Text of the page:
The first ever printed maths book, as far as we know, was the “Treviso Arithmetic”, printed in Treviso, near Venice, in Italy, in 1478. A printed edition of Euclid’s “Elements” came out soon after, in 1482. Unlike Euclid, where everything is proofs, the Treviso Arithmetic was a collection of practical ideas to do or check calculations.
A student asked: is zero a number? This is my answer. Continue reading
Nearly 100 years ago, the great mathematician Srinivasa Ramanujan was ill in hospital. His friend G H Hardy, professor of maths at Cambridge, went to visit him. Continue reading
No-one attempted this one, which I guess is due to it being post-exam time rather than it being specially difficult.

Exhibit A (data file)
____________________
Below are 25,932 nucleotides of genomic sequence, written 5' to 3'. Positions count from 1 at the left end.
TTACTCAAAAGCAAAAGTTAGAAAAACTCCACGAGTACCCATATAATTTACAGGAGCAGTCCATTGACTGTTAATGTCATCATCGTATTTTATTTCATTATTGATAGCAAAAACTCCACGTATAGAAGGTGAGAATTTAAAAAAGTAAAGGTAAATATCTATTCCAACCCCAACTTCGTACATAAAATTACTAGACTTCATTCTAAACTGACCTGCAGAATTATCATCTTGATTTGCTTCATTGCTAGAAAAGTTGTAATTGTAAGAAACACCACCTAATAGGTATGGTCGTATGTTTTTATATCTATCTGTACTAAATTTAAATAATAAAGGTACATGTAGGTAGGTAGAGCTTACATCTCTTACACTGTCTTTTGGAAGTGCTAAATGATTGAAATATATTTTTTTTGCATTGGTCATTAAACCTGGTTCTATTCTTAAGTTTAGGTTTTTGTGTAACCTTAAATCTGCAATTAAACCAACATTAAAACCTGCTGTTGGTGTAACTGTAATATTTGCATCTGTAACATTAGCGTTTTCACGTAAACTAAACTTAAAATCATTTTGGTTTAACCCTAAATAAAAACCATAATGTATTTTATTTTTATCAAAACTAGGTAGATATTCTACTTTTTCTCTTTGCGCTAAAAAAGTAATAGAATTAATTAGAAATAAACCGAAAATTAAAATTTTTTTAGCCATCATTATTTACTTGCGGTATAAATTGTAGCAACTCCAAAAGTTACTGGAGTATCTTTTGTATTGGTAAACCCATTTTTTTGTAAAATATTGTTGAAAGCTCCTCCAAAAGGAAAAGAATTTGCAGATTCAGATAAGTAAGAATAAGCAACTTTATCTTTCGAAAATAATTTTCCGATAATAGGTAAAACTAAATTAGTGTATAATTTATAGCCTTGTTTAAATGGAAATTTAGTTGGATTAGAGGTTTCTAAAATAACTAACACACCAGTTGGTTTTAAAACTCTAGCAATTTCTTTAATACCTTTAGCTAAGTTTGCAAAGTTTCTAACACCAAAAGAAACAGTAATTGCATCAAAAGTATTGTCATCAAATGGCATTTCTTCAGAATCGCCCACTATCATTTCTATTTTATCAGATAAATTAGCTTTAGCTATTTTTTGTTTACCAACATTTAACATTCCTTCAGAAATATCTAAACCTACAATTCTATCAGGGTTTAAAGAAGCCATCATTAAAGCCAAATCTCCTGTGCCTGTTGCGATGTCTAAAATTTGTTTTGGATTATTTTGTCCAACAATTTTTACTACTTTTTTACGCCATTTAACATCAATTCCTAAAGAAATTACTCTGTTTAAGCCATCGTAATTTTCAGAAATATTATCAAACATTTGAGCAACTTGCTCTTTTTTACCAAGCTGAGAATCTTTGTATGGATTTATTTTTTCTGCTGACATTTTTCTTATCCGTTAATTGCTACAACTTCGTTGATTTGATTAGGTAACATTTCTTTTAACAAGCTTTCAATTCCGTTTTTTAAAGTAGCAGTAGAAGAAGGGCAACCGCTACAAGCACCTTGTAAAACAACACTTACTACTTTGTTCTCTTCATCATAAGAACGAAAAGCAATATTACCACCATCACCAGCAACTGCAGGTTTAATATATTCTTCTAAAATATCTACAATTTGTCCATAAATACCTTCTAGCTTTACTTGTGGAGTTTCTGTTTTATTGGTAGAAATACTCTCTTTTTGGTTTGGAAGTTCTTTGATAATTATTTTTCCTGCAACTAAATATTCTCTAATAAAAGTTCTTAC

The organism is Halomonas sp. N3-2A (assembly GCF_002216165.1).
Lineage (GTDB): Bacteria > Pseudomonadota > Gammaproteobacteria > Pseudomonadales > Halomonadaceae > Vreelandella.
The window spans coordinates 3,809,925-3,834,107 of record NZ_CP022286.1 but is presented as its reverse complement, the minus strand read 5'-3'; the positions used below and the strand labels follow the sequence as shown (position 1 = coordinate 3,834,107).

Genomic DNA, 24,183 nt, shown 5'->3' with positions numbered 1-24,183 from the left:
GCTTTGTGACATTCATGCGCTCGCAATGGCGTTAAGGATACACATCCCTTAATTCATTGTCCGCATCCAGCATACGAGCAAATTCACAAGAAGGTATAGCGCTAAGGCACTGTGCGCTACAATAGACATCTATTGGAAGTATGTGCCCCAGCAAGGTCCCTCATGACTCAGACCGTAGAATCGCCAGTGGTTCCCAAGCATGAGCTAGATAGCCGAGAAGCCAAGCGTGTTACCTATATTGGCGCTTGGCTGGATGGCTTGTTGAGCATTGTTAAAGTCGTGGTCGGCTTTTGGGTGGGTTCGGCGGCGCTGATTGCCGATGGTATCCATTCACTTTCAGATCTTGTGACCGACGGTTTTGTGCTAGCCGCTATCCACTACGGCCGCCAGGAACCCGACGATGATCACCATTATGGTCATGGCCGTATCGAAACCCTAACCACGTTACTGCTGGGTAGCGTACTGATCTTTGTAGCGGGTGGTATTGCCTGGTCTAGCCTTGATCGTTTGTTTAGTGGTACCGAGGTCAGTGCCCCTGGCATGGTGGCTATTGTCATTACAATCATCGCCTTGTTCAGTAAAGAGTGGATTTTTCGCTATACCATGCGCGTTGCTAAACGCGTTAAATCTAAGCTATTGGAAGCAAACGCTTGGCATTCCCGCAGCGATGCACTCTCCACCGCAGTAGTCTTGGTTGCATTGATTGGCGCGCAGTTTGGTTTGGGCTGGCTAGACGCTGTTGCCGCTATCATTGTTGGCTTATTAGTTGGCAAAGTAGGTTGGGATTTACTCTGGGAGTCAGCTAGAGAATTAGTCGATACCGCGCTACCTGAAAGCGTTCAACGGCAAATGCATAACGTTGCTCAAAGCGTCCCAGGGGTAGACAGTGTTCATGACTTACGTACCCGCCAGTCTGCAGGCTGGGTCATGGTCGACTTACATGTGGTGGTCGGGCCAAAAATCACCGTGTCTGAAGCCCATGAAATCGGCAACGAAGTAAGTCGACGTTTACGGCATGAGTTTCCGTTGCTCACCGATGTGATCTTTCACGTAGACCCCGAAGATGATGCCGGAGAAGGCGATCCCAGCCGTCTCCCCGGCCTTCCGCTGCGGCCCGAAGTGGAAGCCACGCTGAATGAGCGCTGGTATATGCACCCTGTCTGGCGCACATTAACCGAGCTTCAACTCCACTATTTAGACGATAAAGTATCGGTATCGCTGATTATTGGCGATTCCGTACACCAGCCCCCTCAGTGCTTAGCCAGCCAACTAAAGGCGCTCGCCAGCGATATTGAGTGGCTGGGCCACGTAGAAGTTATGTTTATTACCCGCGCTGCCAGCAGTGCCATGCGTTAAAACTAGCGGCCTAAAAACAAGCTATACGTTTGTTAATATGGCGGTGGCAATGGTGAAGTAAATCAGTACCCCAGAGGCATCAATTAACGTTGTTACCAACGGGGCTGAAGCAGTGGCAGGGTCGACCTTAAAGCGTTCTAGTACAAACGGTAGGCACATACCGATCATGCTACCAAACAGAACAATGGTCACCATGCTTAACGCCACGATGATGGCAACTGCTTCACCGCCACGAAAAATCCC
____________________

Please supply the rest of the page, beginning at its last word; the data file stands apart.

To help you: 1+2+3+4+….+n=½n(n+1) for all n
Find the sum to n terms of the first n numbers multiplied pairwise
For n = 3 it is 1×2 + 1×3 + 2×3, which makes 11
Your job is to find a general formula which works for any n.
To help you: 12+22+32+….+n2=1⁄6n(n+1)(2n+1). Continue reading
The painting above, done in 1895, is of Russian peasant boys doing a mental arithmetic puzzle. As you can see, one of them has the answer and is whispering it into the teacher’s ear. Continue reading
Sharif Quansah and Hayden Leroux won prizes for partial answers.
The problem: Calculate the remainder when 23 is divided by 3
when 25 is divided by 5
when 27 is divided by 7
when 35 is divided by 5
when 37 is divided by 7
when 45 is divided by 5 Continue reading